I agreed with many of his positions on overused trends and have personally seen many iterations of them in my time exploring the field of physical computing. I felt, however, that he threw blankets over some really cool potential ideas. Yes, single-input single-output networked devices such as the “Remote Hugs” project can definitely be considered to be overused, however I feel that throwing a blanket over “technologically enabled gloves” is a bit of a misdiagnosis, as there are dozens of possibilities of what the gloves can be tracking, whether they are monitoring or being used as inputs, and what types of devices they are controlling, whether the output is digital or mechanical.
I found the idea of an intelligent machine having personality and even lying to its user amusing and a little terrifying. A seemingly seamless conversational user interface, the suit walks a fine line between person and device. It has necessary functionalities that are conveniently accessible through speech, however, making a device too “human” seems to leave a lot of room for unintended consequences in execution, such as the suit being able to lie to its user (as insinuated by the user believing the suit to be lying about their chances of survival). In a seemingly “perfect” design, new problems seem to have arisen.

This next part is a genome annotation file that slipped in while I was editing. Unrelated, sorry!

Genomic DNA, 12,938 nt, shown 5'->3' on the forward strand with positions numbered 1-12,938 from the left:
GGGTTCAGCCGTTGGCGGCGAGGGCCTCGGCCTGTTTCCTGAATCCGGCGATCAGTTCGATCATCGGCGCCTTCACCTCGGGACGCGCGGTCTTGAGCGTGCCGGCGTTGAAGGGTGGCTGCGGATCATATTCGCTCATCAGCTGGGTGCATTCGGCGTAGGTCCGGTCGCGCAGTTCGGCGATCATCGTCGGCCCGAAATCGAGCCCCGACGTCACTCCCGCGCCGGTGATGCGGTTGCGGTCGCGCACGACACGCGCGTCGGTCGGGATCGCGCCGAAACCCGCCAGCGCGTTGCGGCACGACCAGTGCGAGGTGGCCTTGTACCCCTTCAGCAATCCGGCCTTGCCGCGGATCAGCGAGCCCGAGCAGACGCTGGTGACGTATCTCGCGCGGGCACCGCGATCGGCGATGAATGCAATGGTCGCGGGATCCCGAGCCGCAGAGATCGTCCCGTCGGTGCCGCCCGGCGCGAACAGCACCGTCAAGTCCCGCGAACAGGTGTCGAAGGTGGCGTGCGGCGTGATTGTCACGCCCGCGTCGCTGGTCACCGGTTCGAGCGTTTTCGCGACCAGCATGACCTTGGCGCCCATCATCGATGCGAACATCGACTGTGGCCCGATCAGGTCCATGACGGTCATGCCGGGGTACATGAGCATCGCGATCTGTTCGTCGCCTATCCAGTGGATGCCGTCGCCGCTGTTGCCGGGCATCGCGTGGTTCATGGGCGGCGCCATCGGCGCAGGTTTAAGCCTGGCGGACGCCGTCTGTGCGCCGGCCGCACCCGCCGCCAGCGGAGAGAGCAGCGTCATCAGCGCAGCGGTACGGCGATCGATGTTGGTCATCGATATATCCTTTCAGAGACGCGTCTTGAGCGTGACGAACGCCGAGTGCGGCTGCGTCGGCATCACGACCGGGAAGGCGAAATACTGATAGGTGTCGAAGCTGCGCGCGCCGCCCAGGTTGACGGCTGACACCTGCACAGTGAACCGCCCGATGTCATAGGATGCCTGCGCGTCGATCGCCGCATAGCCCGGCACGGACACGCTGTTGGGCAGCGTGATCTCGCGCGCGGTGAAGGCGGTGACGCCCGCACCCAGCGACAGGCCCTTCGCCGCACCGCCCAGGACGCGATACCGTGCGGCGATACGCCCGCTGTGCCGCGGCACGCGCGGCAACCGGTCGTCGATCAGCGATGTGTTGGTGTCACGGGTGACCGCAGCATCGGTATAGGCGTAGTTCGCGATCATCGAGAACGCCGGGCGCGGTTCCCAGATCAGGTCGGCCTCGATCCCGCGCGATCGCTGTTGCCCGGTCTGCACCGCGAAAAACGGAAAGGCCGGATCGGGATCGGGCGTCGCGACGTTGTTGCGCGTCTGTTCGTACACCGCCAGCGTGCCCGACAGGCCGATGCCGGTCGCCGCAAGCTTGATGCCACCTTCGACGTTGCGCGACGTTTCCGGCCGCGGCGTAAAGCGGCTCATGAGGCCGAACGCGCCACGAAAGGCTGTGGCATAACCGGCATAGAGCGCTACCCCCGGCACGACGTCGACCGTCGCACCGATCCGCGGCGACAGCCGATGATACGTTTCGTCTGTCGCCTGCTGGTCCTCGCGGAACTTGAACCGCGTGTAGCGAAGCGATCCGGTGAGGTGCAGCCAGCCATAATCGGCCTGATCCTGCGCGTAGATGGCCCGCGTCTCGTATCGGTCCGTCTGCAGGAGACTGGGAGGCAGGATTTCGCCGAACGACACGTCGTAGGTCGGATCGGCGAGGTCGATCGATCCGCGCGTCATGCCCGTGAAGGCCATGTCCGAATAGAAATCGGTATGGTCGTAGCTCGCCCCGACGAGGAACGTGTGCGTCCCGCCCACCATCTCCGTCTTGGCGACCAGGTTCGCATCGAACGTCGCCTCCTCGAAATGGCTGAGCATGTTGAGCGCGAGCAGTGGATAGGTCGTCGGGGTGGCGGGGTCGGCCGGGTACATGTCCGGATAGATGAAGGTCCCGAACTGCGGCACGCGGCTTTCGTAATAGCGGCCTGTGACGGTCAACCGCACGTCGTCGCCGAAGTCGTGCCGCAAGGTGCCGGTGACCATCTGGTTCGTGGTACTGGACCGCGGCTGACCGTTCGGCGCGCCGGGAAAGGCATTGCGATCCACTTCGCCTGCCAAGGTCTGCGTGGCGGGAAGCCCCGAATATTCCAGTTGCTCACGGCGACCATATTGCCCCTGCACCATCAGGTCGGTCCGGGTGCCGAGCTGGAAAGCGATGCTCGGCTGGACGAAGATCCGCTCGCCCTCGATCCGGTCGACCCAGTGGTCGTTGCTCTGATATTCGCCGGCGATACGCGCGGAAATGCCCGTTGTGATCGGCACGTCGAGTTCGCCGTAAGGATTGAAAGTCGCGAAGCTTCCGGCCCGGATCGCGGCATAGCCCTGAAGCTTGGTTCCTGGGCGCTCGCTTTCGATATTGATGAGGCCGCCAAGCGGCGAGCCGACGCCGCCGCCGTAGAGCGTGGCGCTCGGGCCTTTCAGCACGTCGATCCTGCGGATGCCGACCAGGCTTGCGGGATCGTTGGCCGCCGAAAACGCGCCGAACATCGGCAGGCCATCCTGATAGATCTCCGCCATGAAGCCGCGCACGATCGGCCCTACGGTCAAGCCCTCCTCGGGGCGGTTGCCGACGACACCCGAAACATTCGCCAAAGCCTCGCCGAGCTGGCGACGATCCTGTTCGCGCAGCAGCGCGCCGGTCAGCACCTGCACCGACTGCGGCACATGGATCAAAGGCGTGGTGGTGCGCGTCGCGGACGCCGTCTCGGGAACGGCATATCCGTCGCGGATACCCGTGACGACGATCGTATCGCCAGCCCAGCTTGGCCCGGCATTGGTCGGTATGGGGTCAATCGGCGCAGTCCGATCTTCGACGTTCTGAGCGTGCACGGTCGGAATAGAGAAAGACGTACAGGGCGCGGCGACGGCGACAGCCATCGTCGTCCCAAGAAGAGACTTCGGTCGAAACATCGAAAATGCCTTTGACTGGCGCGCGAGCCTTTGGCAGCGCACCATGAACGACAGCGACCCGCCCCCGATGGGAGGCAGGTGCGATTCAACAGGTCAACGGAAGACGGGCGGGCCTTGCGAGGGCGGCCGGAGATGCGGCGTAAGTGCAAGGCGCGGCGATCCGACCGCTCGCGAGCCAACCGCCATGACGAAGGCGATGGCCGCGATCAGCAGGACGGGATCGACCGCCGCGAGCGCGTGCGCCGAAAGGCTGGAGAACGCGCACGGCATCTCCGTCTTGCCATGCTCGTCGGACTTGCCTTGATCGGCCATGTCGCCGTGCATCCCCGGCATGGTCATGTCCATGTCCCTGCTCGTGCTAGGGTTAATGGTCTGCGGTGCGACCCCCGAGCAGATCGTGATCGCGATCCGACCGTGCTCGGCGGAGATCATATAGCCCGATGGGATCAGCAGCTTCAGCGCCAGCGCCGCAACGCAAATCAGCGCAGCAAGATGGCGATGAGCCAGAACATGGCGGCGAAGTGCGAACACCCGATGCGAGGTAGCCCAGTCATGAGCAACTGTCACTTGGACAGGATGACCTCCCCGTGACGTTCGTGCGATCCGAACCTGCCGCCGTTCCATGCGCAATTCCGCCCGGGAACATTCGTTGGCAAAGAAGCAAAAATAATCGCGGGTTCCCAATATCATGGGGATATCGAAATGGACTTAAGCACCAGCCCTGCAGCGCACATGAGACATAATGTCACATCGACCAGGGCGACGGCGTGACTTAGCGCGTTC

SKILLS AND BACKGROUND
I am an Information Systems and Human Computer Interaction undergraduate. I focus my studies on full stack application design, and small device design and programming.
I have experience with Arduino, 3D printing, laser cutting, CAD, Rhino, Solidworks, Photoshop, InDesign, and various other softwares.
I have worked on a few physical computing projects before, including being a part of a team designing wearables and applications for alzheimers/dementia patients, built interactive displays, and helped design a temporary display at the Computer History Museum in Mountain View, CA.